January 2023 marks the first anniversary of our Digital Transformation Advisers at the e-Estonia Briefing Centre. Carmen and Erika (who we call “e-Estonia frontend”) have shared the story of e-Estonia with 7000 people this year. But it’s about time for our readers to get to know these two. So we asked both some questions related to their work, digitalisation, academia etc.
What have you learned about the digital state on the personal and professional level?
Erika: I always say to my audience that in addition to being a digital transformation adviser with a mission to introduce our digital state, I am also the “digital citizen” of the same country. And previously, my knowledge was limited to the end-user side. Therefore, working in the Briefing Centre has allowed me to go into depth about an e-state and learn what it consists of.
I am truly grateful for meeting many bright minds behind Estonia’s digital services and learning first-hand from their past and current experiences. In the midst of all this, it has not been primarily a matter of learning but rather a recognition of how other countries around the world value Estonia’s experiences and consider us role model. I am privileged to receive their comments and admiration for our advanced digital society, and I wish I could share this feeling with every Estonian to make them feel as proud of our state as I am.
What has been your biggest learning experience as a Digital Transformation Adviser?
Carmen: Technology itself won’t solve anything, and we cannot separate it from everything else. To build up inclusive human-centric solutions, we need good teamwork. Although data can travel freely in Estonia, it still does not mean that we have eliminated the issues of people working in silos, but to take full advantage of a highly digitalised society, both components need to work well – the digital and the human.
What might be the obstacles to the further development of the success of Estonia’s digital state, and how could we overcome them?
Erika: In my opinion, since technology is advancing rapidly and innovation happens everywhere, the trap we could fall into is getting distracted by trying to catch all the trends. No one can be good at everything. I hope e-Estonia follows the same citizen-centric approach it has so far, focusing on the user needs perspective rather than technology only. But on the other hand, there is also the question of not missing important trends. Apparently, Estonia was snoozing when the shift to mobile happened. Our praised digital state is currently the best in its desktop browser version, but we lag in being an application government. This is what will be solved only now, in 2023. Therefore, I wish our decision-makers rationality and instinct for innovation. Instead of storming after every cool toy, they should catch the innovation wave on its way up to surf at the peak of it.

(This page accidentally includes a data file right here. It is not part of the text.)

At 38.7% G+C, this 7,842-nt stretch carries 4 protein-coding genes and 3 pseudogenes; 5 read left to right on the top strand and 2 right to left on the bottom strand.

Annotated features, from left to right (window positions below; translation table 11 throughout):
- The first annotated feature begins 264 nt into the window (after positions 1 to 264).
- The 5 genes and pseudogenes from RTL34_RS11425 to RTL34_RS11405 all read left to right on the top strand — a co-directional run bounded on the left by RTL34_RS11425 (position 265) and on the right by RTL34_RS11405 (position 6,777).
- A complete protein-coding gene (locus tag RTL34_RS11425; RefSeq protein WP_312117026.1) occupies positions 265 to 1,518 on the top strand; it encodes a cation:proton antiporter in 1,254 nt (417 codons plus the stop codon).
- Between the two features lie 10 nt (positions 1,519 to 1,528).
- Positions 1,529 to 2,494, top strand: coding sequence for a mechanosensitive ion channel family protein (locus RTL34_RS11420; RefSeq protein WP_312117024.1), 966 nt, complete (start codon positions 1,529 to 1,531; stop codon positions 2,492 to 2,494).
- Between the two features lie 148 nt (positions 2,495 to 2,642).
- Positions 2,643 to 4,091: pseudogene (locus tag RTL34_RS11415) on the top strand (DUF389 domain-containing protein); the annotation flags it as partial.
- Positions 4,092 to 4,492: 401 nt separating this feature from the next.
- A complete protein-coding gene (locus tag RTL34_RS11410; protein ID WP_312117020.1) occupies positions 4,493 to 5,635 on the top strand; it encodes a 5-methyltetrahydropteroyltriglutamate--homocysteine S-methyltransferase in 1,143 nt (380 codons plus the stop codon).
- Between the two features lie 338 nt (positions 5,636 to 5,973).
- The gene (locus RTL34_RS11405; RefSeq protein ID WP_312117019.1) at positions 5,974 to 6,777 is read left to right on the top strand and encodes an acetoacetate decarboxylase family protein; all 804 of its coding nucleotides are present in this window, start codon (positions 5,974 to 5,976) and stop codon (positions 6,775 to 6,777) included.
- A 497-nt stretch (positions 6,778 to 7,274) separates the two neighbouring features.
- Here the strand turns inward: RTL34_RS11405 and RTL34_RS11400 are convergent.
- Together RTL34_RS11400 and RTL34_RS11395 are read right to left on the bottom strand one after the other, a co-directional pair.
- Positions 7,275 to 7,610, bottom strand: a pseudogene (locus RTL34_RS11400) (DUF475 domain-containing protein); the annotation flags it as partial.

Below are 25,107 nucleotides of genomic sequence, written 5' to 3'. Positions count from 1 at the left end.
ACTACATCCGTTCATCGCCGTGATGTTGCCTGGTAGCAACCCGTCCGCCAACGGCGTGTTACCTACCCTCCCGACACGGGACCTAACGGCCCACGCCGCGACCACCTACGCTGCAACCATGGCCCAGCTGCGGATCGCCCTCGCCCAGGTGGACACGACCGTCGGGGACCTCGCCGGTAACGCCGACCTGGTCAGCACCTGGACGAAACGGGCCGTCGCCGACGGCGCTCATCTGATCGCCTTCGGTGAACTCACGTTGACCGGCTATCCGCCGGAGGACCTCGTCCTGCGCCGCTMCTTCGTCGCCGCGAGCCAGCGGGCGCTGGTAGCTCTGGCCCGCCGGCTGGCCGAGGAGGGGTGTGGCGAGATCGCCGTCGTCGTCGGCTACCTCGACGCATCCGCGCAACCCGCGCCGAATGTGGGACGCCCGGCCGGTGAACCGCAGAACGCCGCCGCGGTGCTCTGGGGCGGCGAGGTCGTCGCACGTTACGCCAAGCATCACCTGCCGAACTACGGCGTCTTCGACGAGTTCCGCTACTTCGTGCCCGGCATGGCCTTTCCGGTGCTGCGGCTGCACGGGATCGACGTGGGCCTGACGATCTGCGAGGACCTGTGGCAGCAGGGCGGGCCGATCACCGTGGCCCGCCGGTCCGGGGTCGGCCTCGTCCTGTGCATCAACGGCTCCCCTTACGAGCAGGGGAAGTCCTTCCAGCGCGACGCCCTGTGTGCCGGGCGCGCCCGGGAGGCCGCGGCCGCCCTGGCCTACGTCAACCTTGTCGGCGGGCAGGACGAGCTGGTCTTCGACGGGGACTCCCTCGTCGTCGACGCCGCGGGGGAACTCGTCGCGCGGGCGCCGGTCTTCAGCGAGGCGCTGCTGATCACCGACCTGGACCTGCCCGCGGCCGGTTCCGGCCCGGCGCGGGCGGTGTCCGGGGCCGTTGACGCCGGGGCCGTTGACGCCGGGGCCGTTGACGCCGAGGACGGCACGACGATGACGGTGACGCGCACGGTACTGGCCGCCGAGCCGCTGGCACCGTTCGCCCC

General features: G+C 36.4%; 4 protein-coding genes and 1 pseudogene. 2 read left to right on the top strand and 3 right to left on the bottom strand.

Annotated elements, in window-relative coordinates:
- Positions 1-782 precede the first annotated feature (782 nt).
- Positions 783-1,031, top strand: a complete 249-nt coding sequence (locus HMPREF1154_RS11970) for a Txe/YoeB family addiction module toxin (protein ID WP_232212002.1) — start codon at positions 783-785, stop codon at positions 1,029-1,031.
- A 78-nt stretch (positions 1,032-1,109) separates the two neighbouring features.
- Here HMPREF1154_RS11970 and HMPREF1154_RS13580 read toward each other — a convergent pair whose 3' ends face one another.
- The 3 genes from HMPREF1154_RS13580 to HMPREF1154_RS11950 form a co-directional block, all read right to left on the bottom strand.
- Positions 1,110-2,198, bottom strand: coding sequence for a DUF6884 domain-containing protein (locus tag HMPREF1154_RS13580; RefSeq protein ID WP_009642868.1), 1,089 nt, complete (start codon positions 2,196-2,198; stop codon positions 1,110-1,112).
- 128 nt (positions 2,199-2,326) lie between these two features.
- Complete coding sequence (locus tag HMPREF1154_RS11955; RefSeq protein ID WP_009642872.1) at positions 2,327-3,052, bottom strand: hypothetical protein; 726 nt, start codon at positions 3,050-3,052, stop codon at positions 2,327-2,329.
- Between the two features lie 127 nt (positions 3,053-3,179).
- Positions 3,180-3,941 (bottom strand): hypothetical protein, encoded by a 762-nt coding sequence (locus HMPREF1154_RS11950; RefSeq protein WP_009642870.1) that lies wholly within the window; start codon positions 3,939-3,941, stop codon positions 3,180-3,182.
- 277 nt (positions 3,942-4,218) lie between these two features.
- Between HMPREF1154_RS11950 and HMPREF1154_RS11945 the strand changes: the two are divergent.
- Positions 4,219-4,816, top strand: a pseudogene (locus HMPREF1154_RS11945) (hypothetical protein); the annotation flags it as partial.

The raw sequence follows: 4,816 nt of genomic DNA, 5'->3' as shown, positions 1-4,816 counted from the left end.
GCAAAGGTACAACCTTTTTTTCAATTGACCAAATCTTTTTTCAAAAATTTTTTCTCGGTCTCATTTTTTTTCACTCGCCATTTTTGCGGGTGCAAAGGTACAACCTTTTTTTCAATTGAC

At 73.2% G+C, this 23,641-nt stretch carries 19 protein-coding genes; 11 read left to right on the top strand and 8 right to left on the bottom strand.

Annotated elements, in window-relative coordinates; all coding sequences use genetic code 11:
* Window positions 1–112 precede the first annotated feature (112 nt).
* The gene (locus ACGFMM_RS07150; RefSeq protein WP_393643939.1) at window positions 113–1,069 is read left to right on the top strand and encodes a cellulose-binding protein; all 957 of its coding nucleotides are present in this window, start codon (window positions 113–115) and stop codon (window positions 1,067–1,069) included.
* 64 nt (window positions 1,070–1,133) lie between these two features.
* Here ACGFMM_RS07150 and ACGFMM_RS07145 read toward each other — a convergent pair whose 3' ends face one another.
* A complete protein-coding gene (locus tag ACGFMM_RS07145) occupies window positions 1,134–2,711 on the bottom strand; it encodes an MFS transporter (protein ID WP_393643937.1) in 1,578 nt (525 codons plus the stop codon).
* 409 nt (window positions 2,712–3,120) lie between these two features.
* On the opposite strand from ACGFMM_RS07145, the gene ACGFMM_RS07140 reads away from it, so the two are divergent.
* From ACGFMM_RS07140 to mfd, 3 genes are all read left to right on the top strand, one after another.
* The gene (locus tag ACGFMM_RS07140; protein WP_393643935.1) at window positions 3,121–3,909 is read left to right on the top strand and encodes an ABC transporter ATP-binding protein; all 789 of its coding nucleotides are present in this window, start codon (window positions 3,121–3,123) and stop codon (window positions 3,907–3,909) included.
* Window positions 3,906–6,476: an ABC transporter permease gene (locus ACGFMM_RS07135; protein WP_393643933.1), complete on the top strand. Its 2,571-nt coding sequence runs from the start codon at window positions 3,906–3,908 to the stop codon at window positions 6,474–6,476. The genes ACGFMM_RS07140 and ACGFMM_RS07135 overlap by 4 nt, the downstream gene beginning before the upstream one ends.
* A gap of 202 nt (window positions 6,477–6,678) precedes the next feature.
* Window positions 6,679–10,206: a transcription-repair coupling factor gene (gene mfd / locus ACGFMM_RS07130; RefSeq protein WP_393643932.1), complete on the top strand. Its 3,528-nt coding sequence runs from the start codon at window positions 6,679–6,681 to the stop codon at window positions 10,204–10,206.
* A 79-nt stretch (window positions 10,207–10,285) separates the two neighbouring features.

Describe your biggest moment of success so far
Erika: All of my successes are my team’s success and merit. I have felt most content when they have found real value in my efforts. I could also draw the same parallel with the digital state when asked who is responsible for the great outcome. In my opinion, everyone’s collective effort starts from the same values and working for the same goals. I am lucky to be surrounded by the supportive e-Estonians who contribute to our success daily.
Do you have a favourite topic you could talk about all day?
Erika: I often get asked to select my favourite digital service, and my answer is always e-Estonia. It’s the integral wholesome digital ecosystem with all its parts because removing one will lose an important component. Still, again, every one of them together make our e-state convenient and seamless.
When I have to focus on a very narrow topic, I am robbing you of the opportunity to understand the power of synergy and wholesomeness. I find violins to be excellent instruments and violinists remarkable specialists, but if you want to listen to a musical masterpiece, a whole array of instruments needs to sound together in a symphony. And (e-)Estonia sounds together in symphony.
Do you think there are limitations to further development a successful digital nation? If so, what are they, and how could we overcome them?
Carmen: The biggest limitation, as always, is the lack of resources. Legacy starts piling up, and simultaneously, while taking care of legacy systems, innovation can’t stay behind. Finding a balance between those two can be challenging. More and more effort has been put into maintaining and innovating our digital society while not
letting legacy pile up. Our system architects and other crucial partners are working on great solutions. Additionally, we need to put more resources into cyber security to become more cyber resilient.
Carmen, how do you balance a full-time job and studying for a master’s degree?
Carmen: It is not an easy job. There are some periods when I can manage without sweat, but I have noticed that busy times at work and the university tend to overlap. This is where things get tricky, but everyone has been really understanding. I am very thankful to the professors who give extensions to assignments I cannot deliver on time. My classmates have agreed to take detailed notes so I wouldn’t fall too far behind when I travel for work and cannot attend lectures. What’s more, my family and friends are supportive and considerate. Most importantly, I enjoy my work and studies, which keep me going even when I feel overwhelmed and tired.